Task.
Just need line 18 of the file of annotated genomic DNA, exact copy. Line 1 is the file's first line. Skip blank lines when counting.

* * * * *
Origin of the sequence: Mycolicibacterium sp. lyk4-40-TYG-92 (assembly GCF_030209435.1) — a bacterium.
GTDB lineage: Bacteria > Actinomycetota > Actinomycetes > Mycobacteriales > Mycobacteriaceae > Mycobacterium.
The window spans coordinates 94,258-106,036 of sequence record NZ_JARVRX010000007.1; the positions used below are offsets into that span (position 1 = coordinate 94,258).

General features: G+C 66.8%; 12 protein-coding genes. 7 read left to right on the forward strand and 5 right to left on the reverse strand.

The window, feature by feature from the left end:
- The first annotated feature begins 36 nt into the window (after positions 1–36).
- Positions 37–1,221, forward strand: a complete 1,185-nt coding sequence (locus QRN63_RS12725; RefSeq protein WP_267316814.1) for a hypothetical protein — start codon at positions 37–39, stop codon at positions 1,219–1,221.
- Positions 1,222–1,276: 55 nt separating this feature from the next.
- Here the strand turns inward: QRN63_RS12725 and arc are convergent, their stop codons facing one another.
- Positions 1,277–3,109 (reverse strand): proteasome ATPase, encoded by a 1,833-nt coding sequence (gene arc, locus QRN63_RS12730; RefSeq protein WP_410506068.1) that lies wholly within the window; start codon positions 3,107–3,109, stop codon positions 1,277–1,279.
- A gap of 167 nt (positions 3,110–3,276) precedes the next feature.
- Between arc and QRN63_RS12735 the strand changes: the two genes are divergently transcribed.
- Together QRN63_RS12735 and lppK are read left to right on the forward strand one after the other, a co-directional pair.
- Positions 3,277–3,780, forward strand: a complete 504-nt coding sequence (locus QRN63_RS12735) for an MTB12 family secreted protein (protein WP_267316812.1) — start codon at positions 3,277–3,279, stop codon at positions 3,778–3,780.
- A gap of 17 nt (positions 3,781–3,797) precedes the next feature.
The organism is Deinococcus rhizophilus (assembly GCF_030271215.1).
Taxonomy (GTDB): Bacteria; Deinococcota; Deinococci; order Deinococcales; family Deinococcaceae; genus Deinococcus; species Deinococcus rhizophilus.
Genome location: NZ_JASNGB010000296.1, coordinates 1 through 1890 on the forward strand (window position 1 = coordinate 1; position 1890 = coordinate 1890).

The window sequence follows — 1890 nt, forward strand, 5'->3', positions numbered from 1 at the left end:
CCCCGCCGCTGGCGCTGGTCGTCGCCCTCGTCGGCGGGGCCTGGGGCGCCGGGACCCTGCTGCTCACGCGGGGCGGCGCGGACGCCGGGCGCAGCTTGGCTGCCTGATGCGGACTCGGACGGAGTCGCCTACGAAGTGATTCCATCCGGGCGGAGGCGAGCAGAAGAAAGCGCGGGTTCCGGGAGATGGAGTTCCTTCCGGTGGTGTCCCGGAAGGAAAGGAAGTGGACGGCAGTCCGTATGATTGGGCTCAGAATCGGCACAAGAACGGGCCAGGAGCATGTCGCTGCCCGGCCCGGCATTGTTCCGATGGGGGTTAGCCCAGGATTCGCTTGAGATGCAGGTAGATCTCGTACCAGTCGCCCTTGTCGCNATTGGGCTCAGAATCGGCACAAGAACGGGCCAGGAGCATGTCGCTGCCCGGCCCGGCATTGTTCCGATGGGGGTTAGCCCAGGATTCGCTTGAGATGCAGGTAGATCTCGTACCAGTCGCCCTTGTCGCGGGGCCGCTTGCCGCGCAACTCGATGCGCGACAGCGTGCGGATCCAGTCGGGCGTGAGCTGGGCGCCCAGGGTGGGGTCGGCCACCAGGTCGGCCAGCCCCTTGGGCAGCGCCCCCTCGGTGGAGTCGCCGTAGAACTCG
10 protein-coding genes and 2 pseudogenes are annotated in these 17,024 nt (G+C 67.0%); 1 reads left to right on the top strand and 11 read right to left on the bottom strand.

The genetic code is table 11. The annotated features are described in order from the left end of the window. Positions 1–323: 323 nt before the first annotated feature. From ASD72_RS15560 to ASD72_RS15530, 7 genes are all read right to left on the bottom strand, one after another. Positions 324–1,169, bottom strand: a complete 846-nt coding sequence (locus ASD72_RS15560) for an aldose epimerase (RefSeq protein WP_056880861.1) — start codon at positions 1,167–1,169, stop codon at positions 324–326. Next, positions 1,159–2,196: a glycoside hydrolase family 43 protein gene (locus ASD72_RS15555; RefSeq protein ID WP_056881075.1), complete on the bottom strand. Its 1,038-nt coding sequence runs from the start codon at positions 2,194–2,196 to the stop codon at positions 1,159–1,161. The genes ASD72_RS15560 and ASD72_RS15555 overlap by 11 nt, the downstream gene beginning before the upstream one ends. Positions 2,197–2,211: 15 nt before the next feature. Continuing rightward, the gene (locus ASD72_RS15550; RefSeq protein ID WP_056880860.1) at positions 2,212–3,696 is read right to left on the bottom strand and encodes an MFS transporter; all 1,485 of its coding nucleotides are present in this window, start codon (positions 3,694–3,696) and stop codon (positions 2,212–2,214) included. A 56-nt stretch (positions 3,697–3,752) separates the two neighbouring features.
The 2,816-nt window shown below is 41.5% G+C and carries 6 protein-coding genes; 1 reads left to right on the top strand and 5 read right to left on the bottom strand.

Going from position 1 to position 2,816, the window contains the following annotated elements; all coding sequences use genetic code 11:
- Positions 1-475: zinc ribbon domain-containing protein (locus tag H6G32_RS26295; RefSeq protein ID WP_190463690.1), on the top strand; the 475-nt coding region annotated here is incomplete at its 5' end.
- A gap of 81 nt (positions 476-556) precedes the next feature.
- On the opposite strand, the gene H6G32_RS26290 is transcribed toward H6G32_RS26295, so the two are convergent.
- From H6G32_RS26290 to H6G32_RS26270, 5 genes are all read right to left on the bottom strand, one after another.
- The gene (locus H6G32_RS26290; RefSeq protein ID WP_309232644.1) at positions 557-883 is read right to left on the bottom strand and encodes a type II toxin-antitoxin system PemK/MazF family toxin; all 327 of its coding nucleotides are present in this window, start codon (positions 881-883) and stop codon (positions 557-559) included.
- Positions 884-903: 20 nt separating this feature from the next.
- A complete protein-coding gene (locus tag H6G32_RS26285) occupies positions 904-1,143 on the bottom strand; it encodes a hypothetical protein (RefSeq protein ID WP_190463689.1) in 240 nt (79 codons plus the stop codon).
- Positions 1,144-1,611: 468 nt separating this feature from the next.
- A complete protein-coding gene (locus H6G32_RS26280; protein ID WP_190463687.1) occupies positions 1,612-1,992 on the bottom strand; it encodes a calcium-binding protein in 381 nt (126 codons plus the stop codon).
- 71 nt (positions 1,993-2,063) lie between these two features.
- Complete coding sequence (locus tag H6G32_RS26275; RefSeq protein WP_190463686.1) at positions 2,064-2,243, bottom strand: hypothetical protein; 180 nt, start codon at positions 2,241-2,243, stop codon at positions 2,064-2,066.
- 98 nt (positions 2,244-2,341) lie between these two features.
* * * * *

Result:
Genome location: NZ_JASNGB010000296.1, coordinates 1 through 1890 on the forward strand (window position 1 = coordinate 1; position 1890 = coordinate 1890).